Hotels in Butte-aux-Cailles and Bercy
You'd never think that lime green and brown stripes would match bold silver and white replica 19th-century wallpaper, but it does at this boutique hotel (another of Franck Altruie's addresses) in the trendy 12th arrondissement. Rooms are small but inviting, often using coloured light to create atmosphere.
This comfortable, modern hotel on the edge of the Latin Quarter is run by a friendly father and son. It has 43 air-conditioned rooms with internet access, plus suites with sliding doors to separate sleeping and living space. The wrap-around balconies of the corner rooms offer lovely views of the city, and bathrooms feature either luxurious tubs or shower heads with elaborate massage possibilities.
On the southern edge of the Butte-aux-Cailles, quaint and clean Hôtel St-Charles has had a serious revamp and is now resolutely design-orientated. Rooms are small, but cosy in steely tones of grey and mauve. The all-white bathrooms are spotless, and there’s a wee patio for evening aperitifs. This is a top spot for escapism from the crowds and easy bistro access. In fact, you’re so close to the Butte-aux-Cailles that you could skip the hotel breakfast and nip out for a Parisian style café and croissant on a leafy terrace.
Shopping in Butte-aux-Cailles and Bercy
Honey, beeswax, royal jelly and anything else that has been squeezed out of a bee’s behind takes pride of place in Les Abeilles (literally ‘the bees’). This tiny boutique, in the heart of Butte-aux-Cailles sells everything from candles to honey vinegar, honey mustard and its specialty ‘Miel de Paris’, gathered by owner Jean-Jacques from his hives in nearby Parc Kellerman. There’s also a wonderful selection of honey pots, soaps and bee-keeping gear, should you decide to make your own honey at home. For those into the runny stuff, acacia and chestnut honey apparently stay liquid so you can bring your own jar and buy it by the kilo from the dispensing machines (11.50€/kilo). They are also said to have therapeutic properties: Acacia for digestion and chestnut for circulation.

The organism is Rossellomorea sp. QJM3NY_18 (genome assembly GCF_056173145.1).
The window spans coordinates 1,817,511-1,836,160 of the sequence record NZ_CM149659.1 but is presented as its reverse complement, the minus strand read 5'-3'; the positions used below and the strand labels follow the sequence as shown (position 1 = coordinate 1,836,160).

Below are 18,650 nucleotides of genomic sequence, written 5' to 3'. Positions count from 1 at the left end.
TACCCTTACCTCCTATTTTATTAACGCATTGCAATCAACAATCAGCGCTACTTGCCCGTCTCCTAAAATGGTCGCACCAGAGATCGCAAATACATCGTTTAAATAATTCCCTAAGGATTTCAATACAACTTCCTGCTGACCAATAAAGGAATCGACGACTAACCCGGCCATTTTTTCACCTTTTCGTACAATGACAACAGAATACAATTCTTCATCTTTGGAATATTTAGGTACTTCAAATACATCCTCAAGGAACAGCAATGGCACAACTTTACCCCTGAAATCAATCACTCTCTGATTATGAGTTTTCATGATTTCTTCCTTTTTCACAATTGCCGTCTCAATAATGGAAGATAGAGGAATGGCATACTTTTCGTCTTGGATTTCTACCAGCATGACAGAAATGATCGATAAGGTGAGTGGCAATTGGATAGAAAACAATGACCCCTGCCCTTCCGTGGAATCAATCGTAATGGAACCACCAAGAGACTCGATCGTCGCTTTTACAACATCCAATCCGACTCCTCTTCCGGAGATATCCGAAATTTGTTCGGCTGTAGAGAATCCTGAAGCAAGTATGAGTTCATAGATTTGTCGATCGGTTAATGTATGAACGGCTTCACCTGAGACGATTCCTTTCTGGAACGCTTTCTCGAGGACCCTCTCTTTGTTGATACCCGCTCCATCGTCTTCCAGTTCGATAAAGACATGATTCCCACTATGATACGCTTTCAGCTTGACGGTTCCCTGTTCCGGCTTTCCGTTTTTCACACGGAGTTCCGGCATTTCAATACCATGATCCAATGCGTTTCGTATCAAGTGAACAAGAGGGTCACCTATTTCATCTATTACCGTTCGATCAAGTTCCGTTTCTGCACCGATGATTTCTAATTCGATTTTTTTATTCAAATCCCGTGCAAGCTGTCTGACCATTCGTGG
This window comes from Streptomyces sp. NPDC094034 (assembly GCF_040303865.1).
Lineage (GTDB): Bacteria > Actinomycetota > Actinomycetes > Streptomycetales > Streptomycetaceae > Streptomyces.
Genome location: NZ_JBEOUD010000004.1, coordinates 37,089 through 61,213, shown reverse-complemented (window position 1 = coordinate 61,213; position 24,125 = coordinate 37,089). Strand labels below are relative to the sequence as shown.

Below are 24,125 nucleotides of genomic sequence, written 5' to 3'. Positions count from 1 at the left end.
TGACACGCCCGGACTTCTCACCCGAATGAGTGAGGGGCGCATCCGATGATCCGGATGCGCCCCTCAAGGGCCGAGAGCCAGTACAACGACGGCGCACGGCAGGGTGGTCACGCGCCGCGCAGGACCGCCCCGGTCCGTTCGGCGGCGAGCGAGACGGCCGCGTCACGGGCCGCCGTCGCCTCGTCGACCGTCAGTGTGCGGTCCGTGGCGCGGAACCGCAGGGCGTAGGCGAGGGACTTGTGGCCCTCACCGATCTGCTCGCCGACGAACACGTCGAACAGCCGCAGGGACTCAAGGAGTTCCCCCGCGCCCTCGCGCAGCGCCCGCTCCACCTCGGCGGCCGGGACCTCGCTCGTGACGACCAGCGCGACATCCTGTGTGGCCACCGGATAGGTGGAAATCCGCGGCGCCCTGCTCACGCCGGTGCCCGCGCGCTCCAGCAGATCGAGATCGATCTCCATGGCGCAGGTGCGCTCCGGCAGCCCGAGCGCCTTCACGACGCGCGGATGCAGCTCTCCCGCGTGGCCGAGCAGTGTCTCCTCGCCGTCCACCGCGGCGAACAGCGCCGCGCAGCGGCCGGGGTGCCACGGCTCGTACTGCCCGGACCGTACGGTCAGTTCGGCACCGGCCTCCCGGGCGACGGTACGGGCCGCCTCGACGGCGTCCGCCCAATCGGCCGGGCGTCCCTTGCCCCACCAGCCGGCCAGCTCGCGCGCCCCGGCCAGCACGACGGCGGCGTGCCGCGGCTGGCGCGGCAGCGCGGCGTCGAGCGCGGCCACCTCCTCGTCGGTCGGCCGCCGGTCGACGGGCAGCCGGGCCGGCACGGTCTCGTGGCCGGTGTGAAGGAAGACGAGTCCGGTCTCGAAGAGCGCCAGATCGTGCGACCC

Had Willy Wonka decided to launch a biscuit chain it may well have looked like La Cure Gourmande. There is something irresistibly over-the-top about the shop’s turn-of-the-century-style tins, boxes and baskets, brimming with cookies, bonbons and chocolates. From the moment the vanilla scent hits you, you’re hooked; then the seller suggests you try the biscuit of the day. Before you know you’ve polished off a couple and you’re leaving, guilty grin in tow, with beautifully-packaged boxes of shortbread, gingerbread and dark chocolate truffles – all presents for other people, of course. The Cure Gourmade in Bercy Village is the flagship Paris store, but temptation awaits at spots across the city: 55 rue St-Louis en L’Île, 4th; 10-12 Passage Jouffroy, 9th; 8 rue Steinkerke, 18th; 49 ave de l’Opéra, 2nd; 194 rue de Rivoli, 1st.
Album, in Bercy Village, is a temple to the art of BD (bande desinée – meaning graphic novels, comic books and nowadays Manga), with folks flocking here seven days a week to rifle through the Tin-Tins, Sci-Fi strips and surrealist works by Moebius and Fred. There’s plenty of memorabilia too – everything from Simpson key rings and Spiderman mugs to limited edition figurines and giant film posters. The knowledgeable staff are also at hand to suggest authors if you’re not sure what you want to read. Most books are in French, but a few English works wiggle their way onto the bookshelves. Ask if you can’t find them – the shop is rather dense. One of several branches.